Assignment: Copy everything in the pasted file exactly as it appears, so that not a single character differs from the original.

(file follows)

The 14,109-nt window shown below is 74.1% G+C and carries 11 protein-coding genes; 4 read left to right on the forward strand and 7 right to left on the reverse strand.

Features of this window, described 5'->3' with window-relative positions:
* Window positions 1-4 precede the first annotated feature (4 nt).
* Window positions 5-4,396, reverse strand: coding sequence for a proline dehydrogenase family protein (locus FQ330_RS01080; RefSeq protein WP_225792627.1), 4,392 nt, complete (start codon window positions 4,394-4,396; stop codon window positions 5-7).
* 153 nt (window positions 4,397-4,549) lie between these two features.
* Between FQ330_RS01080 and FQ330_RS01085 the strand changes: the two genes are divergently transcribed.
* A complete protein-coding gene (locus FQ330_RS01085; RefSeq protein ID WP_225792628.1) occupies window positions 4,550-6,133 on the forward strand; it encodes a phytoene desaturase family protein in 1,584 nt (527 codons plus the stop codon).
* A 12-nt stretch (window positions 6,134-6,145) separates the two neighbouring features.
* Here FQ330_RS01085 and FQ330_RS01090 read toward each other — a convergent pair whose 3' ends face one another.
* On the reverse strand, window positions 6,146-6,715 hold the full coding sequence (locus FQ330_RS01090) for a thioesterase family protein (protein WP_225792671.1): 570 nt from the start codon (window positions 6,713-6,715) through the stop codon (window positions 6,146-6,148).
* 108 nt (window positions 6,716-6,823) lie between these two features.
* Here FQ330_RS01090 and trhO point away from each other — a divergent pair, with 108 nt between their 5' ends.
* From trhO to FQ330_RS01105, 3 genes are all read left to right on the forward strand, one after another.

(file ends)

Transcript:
The 14,109-nt window shown below is 74.1% G+C and carries 11 protein-coding genes; 4 read left to right on the forward strand and 7 right to left on the reverse strand.

Features of this window, described 5'->3' with window-relative positions:
* Window positions 1-4 precede the first annotated feature (4 nt).
* Window positions 5-4,396, reverse strand: coding sequence for a proline dehydrogenase family protein (locus FQ330_RS01080; RefSeq protein WP_225792627.1), 4,392 nt, complete (start codon window positions 4,394-4,396; stop codon window positions 5-7).
* 153 nt (window positions 4,397-4,549) lie between these two features.
* Between FQ330_RS01080 and FQ330_RS01085 the strand changes: the two genes are divergently transcribed.
* A complete protein-coding gene (locus FQ330_RS01085; RefSeq protein ID WP_225792628.1) occupies window positions 4,550-6,133 on the forward strand; it encodes a phytoene desaturase family protein in 1,584 nt (527 codons plus the stop codon).
* A 12-nt stretch (window positions 6,134-6,145) separates the two neighbouring features.
* Here FQ330_RS01085 and FQ330_RS01090 read toward each other — a convergent pair whose 3' ends face one another.
* On the reverse strand, window positions 6,146-6,715 hold the full coding sequence (locus FQ330_RS01090) for a thioesterase family protein (protein WP_225792671.1): 570 nt from the start codon (window positions 6,713-6,715) through the stop codon (window positions 6,146-6,148).
* 108 nt (window positions 6,716-6,823) lie between these two features.
* Here FQ330_RS01090 and trhO point away from each other — a divergent pair, with 108 nt between their 5' ends.
* From trhO to FQ330_RS01105, 3 genes are all read left to right on the forward strand, one after another.